This week on The Gullah Project we are featuring James Bradley Sr., one of the last African-American shrimp boat owners in South Carolina. He was a commercial fisherman over 60 years and is now retired from fishing, leaving his son James Bradley Jr., to command their boat.
Filmed and edited by Dr. Buz Kloot. Interview by Denise McGill
One of many wonderful experiences on St. Helena Island was the morning I spent oyster picking with Ed “Lee Man” Atkins.
Atkins’ family owns Atkins Bait Shop, one of the oldest businesses in Beaufort County. It’s on the roadside just as you cross the bridge onto St. Helena Island. It doesn’t look like much, but folks in fancy pickup trucks come from miles around because Atkins has exactly what they need to catch The Big One.
During season, Atkins also works his family’s oyster beds around St. Helena Island. Oyster season usually runs from September to April. It’s easy to remember because oysters are only in season during months with the letter “r” in them.
On this particular morning I met Atkins and his cousin Curtis Atkins before daybreak at the bait shop. After a short ride in a johnboat, we settled on a nearby shoreline. Atkins scanned the clusters of shells at our feet and quickly determined which had the largest oysters inside. To me, every rock-like handful looked the same.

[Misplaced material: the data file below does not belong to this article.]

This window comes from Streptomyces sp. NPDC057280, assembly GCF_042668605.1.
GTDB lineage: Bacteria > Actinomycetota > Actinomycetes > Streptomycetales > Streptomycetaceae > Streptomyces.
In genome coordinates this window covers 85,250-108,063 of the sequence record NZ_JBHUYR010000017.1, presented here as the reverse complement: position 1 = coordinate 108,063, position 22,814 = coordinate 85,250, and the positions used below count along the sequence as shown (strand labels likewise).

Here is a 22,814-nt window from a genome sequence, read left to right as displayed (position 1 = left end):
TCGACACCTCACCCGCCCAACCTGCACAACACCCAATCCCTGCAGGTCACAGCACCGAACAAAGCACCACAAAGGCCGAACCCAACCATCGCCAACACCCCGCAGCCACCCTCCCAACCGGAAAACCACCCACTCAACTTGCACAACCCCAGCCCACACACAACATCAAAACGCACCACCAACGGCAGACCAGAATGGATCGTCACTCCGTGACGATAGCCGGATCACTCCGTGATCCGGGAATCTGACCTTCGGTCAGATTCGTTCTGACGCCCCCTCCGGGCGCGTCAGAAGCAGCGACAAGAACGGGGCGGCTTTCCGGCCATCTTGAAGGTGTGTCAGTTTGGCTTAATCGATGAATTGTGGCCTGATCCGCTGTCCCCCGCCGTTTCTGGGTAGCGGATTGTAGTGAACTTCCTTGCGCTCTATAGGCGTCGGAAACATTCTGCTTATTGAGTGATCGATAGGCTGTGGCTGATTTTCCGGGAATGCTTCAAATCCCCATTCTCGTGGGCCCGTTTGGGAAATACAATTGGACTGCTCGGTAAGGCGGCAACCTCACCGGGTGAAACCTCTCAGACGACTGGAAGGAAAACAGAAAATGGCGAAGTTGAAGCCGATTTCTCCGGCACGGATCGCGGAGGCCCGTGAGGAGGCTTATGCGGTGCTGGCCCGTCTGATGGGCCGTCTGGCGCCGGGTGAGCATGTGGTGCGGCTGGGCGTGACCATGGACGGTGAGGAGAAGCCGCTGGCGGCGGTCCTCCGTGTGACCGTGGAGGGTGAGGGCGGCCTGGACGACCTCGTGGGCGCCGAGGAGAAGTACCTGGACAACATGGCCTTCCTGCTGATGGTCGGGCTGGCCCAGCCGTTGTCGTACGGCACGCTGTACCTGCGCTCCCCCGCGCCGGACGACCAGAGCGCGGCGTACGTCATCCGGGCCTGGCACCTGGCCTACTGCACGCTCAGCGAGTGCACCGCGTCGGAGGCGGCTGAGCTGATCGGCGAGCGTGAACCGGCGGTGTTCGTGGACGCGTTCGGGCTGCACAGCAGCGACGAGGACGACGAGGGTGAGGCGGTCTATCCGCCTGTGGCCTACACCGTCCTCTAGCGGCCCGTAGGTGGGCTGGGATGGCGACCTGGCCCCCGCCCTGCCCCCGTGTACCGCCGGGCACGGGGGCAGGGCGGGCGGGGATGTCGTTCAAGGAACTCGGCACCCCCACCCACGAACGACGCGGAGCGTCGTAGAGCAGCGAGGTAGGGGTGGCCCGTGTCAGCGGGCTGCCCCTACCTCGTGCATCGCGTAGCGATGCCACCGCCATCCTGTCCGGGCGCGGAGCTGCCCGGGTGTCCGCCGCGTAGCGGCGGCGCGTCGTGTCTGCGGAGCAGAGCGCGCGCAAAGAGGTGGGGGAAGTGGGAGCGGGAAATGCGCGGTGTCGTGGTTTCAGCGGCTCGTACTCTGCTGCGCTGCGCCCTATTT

I’ll never be an expert oyster picker, but at least I can buy them from the man who is.
St. Helena Island is a magical place on the South Carolina coastline. African Americans have farmed and fished here for centuries: first as plantation slaves, then as freedmen owning small subsistence operations. It’s now one of the last farming communities on the East Coast that hasn’t been swallowed up by development. But the Gullah/Geechee traditions here are in danger.
Can the residents pass their heritage on to another generation? Or will the pristine nature of the land and water be lost forever?
Filmmakers spent years on the island documenting landowners and fishermen. Along the way they explore issues like global agribusiness, conservation costs and apathy from the community. James Bradley owns one of the last local shrimp boat operations. His dock is on a beautiful waterfront, but he resists the temptation to sell. Sará and Bill Green care for 10 acres that has been in her family since Reconstruction. They eek out a living and start a program to teach farming and entrepreneurship to youth.
In the end, the residents show tenuous optimism about the future of the island. The answers involve blending traditional knowledge with modern techniques. Witty characters and stunning scenery transport viewers to one of America’s last hidden treasures.